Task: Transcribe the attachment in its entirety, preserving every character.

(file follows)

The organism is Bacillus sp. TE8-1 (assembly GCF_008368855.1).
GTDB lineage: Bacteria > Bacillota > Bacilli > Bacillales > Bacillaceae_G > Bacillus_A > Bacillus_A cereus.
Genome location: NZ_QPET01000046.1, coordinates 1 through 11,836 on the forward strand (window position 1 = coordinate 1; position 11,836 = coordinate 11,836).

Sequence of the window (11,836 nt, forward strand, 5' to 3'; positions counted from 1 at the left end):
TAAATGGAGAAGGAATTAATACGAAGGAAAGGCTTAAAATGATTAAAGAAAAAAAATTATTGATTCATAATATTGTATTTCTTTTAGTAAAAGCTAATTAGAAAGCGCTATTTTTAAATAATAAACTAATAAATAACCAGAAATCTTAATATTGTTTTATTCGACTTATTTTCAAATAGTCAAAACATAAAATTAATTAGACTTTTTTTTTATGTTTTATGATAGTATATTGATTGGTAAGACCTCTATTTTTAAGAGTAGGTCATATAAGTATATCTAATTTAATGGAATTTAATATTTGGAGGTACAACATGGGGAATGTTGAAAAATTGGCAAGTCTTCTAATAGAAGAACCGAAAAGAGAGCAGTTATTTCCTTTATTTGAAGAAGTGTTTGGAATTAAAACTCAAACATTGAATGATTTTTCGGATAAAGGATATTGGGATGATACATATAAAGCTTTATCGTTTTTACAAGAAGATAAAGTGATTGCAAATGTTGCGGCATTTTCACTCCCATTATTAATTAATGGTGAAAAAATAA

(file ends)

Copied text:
The organism is Bacillus sp. TE8-1 (assembly GCF_008368855.1).
GTDB lineage: Bacteria > Bacillota > Bacilli > Bacillales > Bacillaceae_G > Bacillus_A > Bacillus_A cereus.
Genome location: NZ_QPET01000046.1, coordinates 1 through 11,836 on the forward strand (window position 1 = coordinate 1; position 11,836 = coordinate 11,836).

Sequence of the window (11,836 nt, forward strand, 5' to 3'; positions counted from 1 at the left end):
TAAATGGAGAAGGAATTAATACGAAGGAAAGGCTTAAAATGATTAAAGAAAAAAAATTATTGATTCATAATATTGTATTTCTTTTAGTAAAAGCTAATTAGAAAGCGCTATTTTTAAATAATAAACTAATAAATAACCAGAAATCTTAATATTGTTTTATTCGACTTATTTTCAAATAGTCAAAACATAAAATTAATTAGACTTTTTTTTTATGTTTTATGATAGTATATTGATTGGTAAGACCTCTATTTTTAAGAGTAGGTCATATAAGTATATCTAATTTAATGGAATTTAATATTTGGAGGTACAACATGGGGAATGTTGAAAAATTGGCAAGTCTTCTAATAGAAGAACCGAAAAGAGAGCAGTTATTTCCTTTATTTGAAGAAGTGTTTGGAATTAAAACTCAAACATTGAATGATTTTTCGGATAAAGGATATTGGGATGATACATATAAAGCTTTATCGTTTTTACAAGAAGATAAAGTGATTGCAAATGTTGCGGCATTTTCACTCCCATTATTAATTAATGGTGAAAAAATAA